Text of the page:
Buenos Aires, Argentina — Argentina’s capital Buenos Aires has been experiencing a rental crisis for five years, as everyday Porteños are being priced out of apartments by landlords who prefer to opt for more lucrative short-term rentals on platforms like Airbnb and Booking.com.
With the October general election approaching, primary candidates for the city’s mayorship are formulating their platforms and rent, of course, is a hot-button issue.
Buenos Aires’ rent crisis
In 2020 during the height of the pandemic, Argentina passed a rent law designed to protect tenants from landlords arbitrarily increasing rent prices. The new law mandated that landlords can only increase the rent once per year on a property, and the increase would be tied to the country’s inflation rate.
What was meant to be a protection for renters backfired when the country’s economy entered an inflation spiral that went from over 50% in 2021 to almost 95% in 2022. In some areas of Buenos Aires, rents increased by nearly 100%, while at the same time salaries stayed stagnant compared to inflation rates, making it tough for everyday tenants to cover costs.
What’s more, landlords, dismayed with the new rental law, looked for other alternatives to long-term renting, including selling properties – in turn taking them out of the rental market – as well as listing properties on short-term rental sites such as Airbnb and Booking.com, driving up rental prices.
Now, along with other cities in Latin America like Mexico City and Medellín, Colombia, Buenos Aires is one of the cities most affected by price hikes associated with short-term rentals. In 2019, Buenos Aires had 10,000 properties listed on Airbnb. Today, that number is around 26,000, according to their website.
To understand more about what the potential future leaders of Buenos Aires are proposing to solve the city’s rental woes, Argentina Reports gathered available information from three leading pre-candidates for the mayorship.
Leandro Santoro, the sole candidate for the Unión por la Patria party, which is part of the Peronist coalition, proposed a seven-step plan for making rent more accessible throughout the city.
Based on incentives for small and medium-sized property owners, Santoro plans to remove certain taxes for all rented apartments to try to encourage landlords to not dedicate their properties exclusively to tourism on platforms like Airbnb.
Santoro also plans on proposing a special tax on properties that remain empty in an effort to discourage large individual property holders and real estate companies from withholding properties from the market due to market speculation.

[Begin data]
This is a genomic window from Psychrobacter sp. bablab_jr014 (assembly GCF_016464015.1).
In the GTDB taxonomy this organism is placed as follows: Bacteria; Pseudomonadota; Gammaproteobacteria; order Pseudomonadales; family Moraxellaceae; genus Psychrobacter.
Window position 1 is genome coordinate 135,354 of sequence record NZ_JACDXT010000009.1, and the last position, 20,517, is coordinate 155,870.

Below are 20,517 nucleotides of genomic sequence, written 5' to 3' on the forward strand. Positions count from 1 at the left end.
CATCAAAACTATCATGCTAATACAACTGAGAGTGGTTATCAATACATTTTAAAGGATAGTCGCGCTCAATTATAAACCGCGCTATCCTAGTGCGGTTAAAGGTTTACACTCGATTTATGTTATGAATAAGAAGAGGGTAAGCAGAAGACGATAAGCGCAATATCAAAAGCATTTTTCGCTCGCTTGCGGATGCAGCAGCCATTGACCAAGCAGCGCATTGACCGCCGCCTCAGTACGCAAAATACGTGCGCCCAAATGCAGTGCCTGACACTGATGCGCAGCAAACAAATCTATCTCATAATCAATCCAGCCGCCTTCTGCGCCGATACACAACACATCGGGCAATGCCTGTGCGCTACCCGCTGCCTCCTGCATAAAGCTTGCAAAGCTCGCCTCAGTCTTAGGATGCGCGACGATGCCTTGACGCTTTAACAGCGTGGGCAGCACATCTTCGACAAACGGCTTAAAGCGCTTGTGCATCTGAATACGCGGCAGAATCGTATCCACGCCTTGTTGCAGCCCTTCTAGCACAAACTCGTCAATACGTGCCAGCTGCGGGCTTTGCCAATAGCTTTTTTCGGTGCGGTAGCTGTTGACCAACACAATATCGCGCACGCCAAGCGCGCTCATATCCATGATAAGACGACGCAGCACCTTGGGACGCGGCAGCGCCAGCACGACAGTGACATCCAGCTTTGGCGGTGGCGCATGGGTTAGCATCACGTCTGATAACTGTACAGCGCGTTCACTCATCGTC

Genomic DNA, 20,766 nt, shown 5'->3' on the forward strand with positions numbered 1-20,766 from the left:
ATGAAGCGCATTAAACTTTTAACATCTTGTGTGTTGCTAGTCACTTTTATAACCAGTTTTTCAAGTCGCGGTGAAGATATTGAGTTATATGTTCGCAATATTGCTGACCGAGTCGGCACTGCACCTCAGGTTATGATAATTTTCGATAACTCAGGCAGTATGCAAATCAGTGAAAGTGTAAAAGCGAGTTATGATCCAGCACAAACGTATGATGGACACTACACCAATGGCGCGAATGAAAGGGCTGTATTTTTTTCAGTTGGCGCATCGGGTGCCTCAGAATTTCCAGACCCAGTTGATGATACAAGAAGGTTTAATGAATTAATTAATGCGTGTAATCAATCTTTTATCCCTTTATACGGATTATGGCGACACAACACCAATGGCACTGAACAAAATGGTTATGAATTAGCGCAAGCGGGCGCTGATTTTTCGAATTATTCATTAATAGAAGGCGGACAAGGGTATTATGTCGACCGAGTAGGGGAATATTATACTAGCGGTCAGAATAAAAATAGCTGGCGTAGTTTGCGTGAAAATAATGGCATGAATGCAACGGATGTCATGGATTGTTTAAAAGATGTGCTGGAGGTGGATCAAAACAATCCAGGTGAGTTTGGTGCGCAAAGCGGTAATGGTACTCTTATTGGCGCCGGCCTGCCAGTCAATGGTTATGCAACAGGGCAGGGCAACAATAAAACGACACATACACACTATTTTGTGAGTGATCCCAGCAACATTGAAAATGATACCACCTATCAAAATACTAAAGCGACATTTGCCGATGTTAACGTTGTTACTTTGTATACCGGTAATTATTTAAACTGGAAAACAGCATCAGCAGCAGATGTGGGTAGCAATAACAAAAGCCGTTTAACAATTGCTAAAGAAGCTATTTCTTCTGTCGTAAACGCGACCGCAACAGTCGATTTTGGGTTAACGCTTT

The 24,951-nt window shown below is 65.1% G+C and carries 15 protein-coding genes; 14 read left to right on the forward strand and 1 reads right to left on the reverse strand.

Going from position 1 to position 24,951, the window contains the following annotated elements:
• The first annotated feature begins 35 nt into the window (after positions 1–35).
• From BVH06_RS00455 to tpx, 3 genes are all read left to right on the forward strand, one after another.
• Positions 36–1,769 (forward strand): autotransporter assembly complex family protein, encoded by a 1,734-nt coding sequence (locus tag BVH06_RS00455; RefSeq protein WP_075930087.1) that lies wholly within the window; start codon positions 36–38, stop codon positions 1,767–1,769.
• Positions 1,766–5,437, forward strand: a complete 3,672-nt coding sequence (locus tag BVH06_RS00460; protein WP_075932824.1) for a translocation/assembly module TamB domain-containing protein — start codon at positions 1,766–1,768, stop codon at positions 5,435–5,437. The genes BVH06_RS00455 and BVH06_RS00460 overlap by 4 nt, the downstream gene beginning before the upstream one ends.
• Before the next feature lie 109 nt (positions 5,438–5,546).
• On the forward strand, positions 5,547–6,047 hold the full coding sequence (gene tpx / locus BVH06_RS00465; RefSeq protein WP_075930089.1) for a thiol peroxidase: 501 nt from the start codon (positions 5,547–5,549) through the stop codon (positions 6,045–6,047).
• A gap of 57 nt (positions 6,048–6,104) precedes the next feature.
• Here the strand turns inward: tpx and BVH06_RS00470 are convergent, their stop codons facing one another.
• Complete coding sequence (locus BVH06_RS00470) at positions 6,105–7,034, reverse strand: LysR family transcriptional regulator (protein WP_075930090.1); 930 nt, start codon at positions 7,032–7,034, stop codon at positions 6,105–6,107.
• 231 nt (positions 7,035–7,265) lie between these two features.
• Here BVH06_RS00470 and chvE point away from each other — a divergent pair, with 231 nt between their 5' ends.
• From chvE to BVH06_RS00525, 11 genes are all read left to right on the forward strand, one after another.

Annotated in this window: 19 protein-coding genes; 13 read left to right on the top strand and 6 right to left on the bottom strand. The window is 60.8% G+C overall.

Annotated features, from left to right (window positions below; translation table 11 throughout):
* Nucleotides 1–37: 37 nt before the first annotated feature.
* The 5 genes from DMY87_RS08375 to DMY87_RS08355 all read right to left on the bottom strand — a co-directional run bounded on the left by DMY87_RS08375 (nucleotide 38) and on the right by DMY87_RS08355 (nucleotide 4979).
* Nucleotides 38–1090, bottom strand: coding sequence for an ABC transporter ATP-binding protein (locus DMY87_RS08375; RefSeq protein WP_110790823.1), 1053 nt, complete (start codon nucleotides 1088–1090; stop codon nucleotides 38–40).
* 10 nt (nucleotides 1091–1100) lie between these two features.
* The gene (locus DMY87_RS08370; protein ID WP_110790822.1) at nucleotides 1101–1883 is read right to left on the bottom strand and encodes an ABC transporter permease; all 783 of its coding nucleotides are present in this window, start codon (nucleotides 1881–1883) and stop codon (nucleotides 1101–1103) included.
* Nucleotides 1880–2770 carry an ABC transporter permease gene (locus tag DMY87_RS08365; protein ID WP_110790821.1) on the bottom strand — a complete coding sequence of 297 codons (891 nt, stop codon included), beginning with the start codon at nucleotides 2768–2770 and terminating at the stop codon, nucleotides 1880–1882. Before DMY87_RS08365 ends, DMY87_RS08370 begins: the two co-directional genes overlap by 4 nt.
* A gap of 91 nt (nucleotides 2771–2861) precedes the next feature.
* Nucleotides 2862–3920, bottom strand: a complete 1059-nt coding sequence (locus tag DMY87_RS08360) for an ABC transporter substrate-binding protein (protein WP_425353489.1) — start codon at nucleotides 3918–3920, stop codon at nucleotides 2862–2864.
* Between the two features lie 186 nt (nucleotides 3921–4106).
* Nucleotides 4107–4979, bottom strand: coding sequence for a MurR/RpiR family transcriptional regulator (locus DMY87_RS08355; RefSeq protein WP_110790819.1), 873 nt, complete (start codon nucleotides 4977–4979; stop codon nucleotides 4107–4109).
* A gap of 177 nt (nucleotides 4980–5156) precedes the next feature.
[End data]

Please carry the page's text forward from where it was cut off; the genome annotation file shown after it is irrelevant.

The Peronist candidate also told Infobae that he will revisit the current deal the city of Buenos Aires has with Airbnb. According to him, even though the current rental law mandates that all temporary or tourist housing should be registered with the government, fewer than 400 apartments are registered with the government, while on Airbnb’s website there are upwards of 26,000 available rental properties.
According to the Buenos Aires government website, there are around 560 properties registered for temporary and touristic rental, while Airbnb shows more than 26,000 units available for rent in the city.
Martín Lousteau, a pre-candidate for mayor from the Unión Cívica Radical political party, and who is in a primary race with his Juntos por el Cambio coalition competitor Jorge Macri, has taken a less-aggressive stance than Santoro publicly when it comes to Buenos Aires’ rent crisis.
According to his website, Lousteau has proposed the development of rental facilitation schemes segmented by population groups, especially in the downtown and southern areas of Buenos Aires.
Following the pandemic, the downtown area lost most of its office activity as many companies decided to stop renting spaces and buildings, while the city’s south is a historically working class area.
Lousteau also intends to use the proceeds from construction taxes to promote rental demand and mortgage credits in the south of the city.
Ramiro Marra, pre-candidate for La Libertad Avanza, Argentina’s main Libertarian party, has stated that his party will immediately repeal the controversial rental law.
He also seems to encourage more real estate development as a solution for the current rent crisis.
Marra said in an interview with Clarín, “What we need is more supply so that the rentals become cheaper. I like to see that people have more homes, that there is more supply so that the demand is compensated.”
Regarding a possible tax on empty properties, Marra said that if someone wants to leave a house empty, it’s a private decision. “For me it’s silly, I would put it up for rent to earn money.”
Primary elections for the country will take place on August 13. Selected candidates from each party and coalition will then face off in the first round of general elections on October 22. If a run-off election is needed, it will take place on November 19.